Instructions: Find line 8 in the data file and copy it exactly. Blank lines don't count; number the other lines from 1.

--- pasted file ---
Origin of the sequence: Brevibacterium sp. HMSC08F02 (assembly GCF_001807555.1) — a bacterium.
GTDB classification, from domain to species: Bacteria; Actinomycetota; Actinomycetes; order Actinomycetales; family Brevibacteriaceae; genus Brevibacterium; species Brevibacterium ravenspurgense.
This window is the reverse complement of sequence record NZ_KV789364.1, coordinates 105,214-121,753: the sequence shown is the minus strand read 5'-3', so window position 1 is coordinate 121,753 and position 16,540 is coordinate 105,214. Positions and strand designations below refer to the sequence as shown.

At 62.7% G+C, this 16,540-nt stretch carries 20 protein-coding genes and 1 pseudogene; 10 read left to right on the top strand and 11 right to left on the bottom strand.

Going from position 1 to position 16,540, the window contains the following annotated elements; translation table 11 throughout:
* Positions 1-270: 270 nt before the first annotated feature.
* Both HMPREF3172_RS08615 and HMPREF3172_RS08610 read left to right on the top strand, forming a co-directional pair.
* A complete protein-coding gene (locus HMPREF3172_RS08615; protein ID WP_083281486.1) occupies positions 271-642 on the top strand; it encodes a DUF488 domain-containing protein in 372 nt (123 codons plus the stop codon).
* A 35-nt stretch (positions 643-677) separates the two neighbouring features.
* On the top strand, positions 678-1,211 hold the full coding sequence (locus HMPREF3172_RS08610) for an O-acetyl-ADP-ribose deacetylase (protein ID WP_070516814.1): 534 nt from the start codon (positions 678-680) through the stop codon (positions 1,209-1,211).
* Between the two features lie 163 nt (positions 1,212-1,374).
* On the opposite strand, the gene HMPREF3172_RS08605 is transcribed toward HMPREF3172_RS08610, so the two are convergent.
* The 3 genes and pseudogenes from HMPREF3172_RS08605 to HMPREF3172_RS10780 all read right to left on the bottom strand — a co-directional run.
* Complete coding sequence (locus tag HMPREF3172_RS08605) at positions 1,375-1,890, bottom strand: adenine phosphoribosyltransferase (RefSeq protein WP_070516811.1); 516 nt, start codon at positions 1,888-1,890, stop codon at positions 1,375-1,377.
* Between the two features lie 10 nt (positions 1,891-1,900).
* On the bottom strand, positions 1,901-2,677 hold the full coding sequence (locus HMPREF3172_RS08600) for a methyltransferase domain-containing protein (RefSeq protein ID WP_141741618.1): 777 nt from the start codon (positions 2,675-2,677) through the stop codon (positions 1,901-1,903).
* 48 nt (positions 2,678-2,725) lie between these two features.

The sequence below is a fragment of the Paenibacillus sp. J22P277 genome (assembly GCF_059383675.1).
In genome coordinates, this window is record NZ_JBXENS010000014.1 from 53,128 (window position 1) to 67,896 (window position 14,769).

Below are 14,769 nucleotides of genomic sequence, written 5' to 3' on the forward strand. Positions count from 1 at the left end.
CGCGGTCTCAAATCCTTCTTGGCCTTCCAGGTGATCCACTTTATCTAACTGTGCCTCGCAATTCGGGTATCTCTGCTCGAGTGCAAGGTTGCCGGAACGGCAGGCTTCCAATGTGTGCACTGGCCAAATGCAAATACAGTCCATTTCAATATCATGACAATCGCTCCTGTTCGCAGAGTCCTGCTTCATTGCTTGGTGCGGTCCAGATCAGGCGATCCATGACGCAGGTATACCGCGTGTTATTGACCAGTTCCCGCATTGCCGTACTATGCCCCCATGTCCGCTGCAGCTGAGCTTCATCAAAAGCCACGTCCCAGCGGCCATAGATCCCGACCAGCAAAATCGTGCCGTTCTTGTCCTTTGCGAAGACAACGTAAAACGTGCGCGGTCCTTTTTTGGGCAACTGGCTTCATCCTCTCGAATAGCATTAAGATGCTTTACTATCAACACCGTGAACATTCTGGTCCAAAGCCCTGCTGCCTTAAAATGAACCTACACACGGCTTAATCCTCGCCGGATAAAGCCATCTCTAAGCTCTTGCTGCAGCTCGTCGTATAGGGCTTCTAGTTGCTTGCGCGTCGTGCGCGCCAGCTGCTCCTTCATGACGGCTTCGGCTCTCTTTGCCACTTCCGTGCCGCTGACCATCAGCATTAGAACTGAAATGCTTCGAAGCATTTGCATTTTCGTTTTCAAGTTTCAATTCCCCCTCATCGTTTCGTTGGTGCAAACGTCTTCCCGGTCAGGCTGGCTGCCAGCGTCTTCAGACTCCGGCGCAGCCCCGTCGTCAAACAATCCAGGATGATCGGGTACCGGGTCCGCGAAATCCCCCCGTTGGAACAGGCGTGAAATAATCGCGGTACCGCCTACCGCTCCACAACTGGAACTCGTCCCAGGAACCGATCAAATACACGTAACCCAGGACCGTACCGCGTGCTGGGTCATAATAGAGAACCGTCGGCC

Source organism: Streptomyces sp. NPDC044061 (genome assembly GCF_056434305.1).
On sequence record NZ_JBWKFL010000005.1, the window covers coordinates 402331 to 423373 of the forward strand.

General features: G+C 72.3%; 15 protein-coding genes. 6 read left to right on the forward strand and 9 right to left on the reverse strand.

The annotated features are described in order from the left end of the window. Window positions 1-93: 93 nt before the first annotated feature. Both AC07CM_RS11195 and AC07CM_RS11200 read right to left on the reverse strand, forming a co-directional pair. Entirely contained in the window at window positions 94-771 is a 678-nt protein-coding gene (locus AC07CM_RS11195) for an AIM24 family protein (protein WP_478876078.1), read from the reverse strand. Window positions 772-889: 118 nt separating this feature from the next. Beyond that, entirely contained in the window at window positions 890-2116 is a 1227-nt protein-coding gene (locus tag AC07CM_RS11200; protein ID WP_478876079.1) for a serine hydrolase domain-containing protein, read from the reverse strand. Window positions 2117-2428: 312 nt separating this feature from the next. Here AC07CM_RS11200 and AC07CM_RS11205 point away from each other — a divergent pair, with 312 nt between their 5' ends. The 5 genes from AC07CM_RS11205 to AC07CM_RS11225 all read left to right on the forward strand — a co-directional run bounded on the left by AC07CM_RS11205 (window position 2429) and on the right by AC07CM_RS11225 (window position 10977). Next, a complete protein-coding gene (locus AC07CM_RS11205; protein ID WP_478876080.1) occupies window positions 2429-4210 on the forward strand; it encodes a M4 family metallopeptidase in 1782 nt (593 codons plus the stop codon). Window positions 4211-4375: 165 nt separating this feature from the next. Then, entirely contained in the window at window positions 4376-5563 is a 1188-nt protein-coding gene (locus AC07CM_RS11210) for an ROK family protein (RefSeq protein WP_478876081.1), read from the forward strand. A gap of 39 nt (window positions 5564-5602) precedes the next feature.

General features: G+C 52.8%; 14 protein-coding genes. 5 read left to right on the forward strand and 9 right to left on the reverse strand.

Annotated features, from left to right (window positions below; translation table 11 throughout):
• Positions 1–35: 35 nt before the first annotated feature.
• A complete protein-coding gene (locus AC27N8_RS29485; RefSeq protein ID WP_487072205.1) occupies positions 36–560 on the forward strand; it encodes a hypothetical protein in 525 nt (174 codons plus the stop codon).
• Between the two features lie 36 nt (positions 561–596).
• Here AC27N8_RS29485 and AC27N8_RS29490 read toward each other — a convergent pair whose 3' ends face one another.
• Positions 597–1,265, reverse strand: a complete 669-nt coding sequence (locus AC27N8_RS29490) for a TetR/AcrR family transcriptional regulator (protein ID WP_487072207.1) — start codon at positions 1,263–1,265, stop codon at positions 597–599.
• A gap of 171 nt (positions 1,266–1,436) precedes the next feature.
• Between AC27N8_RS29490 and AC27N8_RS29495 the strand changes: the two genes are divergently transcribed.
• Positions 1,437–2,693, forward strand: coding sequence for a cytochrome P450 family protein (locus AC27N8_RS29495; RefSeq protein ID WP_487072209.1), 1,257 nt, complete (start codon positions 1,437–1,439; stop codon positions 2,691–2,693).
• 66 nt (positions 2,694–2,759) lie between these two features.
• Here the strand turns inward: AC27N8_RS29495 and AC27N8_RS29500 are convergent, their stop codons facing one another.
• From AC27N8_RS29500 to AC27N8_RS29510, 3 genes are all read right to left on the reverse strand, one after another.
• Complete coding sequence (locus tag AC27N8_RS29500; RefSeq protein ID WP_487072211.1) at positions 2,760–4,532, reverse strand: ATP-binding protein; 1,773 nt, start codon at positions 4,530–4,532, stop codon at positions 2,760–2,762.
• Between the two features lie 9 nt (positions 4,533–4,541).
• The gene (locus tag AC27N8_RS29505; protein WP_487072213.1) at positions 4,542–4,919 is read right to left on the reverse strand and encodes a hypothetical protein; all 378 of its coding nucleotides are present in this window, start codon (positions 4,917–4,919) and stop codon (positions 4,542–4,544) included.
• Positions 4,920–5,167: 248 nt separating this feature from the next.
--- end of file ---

* A complete protein-coding gene (locus HMPREF3172_RS08615; protein ID WP_083281486.1) occupies positions 271-642 on the top strand; it encodes a DUF488 domain-containing protein in 372 nt (123 codons plus the stop codon).